The Effect of Celebrity Endorsements on Consumers' Buying Behavior in South West Nigeria

The Effect of Celebrity Endorsements on Consumers' Buying Behavior in South West Nigeria

Stella Amara Aririguzoh (Covenant University, Nigeria), Emmanuel Mogaji (University of Greenwich, UK) and Odion Oscar Odiboh (Covenant University, Nigeria)
Copyright: © 2019 |Pages: 19
DOI: 10.4018/978-1-5225-7906-9.ch008

Abstract

Advertisers engage celebrities to endorse their products. This chapter hinges on the meaning transfer theory of McCracken that says that celebrity image can be transferred to items that users buy. Using the survey method, this work examined if celebrity endorsements affect buying. Copies of the questionnaire were administered on 1,516 residents drawn from urban, suburban, and rural areas of Lagos and Ogun States, Nigeria. The Pearson correlation found positive relationships between celebrity endorsements and buyers' decisions. The tests show that celebrity endorsements influence the purchase decisions of the residents, and these buyers' avoidance of a product is more clearly influenced by celebrity endorsements. People buy products because of the celebrities that endorsed them. However, some respondents, especially those in the rural areas, were not as influenced into buying these products as are those from the urban and sub-urban areas. It is advised that advertisers pursue other avenues to draw patronage from this area.
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Background Of Study

Most celebrities are seen as famous, well known and successful individuals. Their glamour, fame, fortune, social network and lifestyles usually attract media attention. Piyush (2012) and Ranjbarian, Shekarchizade and Momeni (2010) say that the media make millions of people to constantly see their faces, hear their voices and read their names. Some scholars like Driessens (2013), Khatri (2006), Okorie and Agbaleke (2017) agree that celebrities shape their followers’ opinions concerning anything through inspirational speeches, expression of talents, expertise, humanitarian advocacies and socially acceptable actions. Ranjbarian, Shekarchizade and Momeni (2010) write that people can become celebrities by ascription, achievement or attribution. Ascribed celebrities inherit family fame, royal flame and business names whilst other superstars achieve elevated status on account of their individual skills, winning of high laurels and accolades. Attributed celebrities achieve prominence by affiliation with famous personalities through regular co-appearances, consanguinity and professional personality management.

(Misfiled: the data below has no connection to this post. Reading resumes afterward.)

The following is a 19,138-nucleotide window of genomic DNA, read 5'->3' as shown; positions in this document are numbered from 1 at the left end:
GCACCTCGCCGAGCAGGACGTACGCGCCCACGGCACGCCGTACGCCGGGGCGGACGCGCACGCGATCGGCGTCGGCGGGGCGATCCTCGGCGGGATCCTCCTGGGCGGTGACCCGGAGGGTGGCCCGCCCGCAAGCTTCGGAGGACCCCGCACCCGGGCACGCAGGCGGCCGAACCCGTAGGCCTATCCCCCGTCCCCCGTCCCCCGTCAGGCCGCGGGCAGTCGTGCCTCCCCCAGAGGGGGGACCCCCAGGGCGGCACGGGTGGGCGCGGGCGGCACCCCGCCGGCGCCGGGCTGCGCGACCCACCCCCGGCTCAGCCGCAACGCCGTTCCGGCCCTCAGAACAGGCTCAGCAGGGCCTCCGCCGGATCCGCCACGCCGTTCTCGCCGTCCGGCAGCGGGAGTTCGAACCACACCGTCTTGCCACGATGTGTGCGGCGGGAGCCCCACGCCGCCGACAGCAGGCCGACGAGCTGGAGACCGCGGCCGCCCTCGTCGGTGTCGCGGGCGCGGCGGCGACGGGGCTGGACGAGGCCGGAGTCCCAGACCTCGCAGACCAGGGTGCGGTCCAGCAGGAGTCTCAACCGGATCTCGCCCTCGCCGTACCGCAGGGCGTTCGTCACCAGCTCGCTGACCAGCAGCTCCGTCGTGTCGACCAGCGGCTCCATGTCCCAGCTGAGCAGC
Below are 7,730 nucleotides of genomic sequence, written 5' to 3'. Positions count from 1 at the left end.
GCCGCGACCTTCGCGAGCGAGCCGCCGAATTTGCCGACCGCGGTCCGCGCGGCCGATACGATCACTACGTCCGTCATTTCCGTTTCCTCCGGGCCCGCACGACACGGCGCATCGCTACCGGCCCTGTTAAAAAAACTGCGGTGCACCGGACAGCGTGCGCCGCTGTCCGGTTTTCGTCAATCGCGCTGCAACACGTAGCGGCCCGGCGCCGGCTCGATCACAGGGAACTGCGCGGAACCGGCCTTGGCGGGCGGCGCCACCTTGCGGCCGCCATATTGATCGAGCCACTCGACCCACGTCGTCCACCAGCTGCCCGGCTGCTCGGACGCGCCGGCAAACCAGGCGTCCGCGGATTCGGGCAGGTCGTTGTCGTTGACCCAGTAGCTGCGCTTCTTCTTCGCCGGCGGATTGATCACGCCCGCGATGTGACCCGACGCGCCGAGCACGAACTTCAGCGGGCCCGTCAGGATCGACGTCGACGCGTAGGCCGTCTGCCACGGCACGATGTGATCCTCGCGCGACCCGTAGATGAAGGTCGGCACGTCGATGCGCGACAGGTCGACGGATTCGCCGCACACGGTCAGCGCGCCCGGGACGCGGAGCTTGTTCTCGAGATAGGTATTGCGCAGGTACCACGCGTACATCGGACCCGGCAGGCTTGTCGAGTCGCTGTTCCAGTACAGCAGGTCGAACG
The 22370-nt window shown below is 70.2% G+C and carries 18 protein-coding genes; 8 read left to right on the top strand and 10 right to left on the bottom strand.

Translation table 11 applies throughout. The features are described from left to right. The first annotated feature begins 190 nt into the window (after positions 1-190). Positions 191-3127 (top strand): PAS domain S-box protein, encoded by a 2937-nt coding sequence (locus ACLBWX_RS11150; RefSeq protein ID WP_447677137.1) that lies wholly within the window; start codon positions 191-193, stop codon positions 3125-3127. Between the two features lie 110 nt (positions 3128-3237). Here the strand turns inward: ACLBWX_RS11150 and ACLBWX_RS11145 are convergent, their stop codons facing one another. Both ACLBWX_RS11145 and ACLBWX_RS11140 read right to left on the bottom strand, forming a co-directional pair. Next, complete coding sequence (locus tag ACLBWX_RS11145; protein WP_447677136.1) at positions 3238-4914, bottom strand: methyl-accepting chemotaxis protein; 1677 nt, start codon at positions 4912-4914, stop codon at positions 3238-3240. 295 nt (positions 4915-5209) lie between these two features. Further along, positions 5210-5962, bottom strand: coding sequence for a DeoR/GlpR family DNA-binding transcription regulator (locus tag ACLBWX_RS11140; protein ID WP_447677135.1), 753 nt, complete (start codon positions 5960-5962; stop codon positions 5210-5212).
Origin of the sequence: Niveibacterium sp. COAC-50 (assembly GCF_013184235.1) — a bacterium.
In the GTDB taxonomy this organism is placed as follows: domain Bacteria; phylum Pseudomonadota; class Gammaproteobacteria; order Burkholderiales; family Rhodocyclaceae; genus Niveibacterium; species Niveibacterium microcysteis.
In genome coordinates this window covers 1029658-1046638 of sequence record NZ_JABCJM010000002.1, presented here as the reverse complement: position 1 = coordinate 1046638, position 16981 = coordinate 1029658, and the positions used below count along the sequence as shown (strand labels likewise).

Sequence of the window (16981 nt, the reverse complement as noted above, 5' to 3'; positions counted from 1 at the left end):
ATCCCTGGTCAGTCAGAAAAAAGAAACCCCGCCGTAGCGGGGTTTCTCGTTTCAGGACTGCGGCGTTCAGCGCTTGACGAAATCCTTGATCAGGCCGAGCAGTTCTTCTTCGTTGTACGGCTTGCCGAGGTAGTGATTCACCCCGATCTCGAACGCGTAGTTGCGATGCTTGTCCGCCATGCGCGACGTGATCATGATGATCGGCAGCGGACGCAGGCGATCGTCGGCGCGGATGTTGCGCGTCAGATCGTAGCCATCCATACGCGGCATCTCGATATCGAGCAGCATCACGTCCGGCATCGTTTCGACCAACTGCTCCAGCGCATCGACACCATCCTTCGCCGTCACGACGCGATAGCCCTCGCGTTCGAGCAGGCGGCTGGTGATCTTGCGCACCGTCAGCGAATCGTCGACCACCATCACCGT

Most celebrities are associated with fame. Celebrity advertisements increase awareness and patronage of products. Evidence abounds that advertisers frequently use celebrities as credible sources to influence consumers' attitudes towards their brands and enhance their intention to purchase. McCracken (1989, p. 310) writes that a celebrity endorser is any individual who enjoys public recognition and who uses this recognition to market a consumer good by appearing with it in an advertisement. Atkin and Block (1983) note that these celebrities attract attention to the advertisement. Generally, they are individuals with attractive and likeable qualities and these are expected to be transferred to the products or services that they endorse. Much as celebrity advertisements promote brand awareness, strengthen brand image and help consumers’ decision making, problems are aroused when the celebrity loses status due to moral, legal and controversial issues. As Sneha (2012, p.10) mentions, “when negative information is publicized about a celebrity, it not only influences the consumer’s view of the celebrity but also the endorsed product.”

Celebrity advertisements and endorsements have been studied by various scholars. Omenugha, Uzuegbunam and Ndolo’s (2016) survey of some Nigerian youths show that these young people are exposed to celebrities in the media, love reading about, and watching them. Importantly, these celebrities influence their purchasing habits. Oyeniyi’s (2014) study suggests that celebrity advertising affects sales of processed foods and soft drinks. Dumbili (2017) studied celebrity effect on alcohol and drinking behaviours of Nigerian youths. Uzuegbunam (2017) and Itiri (2015) looked at celebrity influence of youths’ participation in the Nigerian general election. Nyarko, Asimah, Agbemava and Tsetse (2015) studied the influence of celebrity endorsement of Fan Milk on the buying behaviour of Ghanaian youths They find sales for this product increased. However, the endorsement could not compel everybody to buy Fan Milk.

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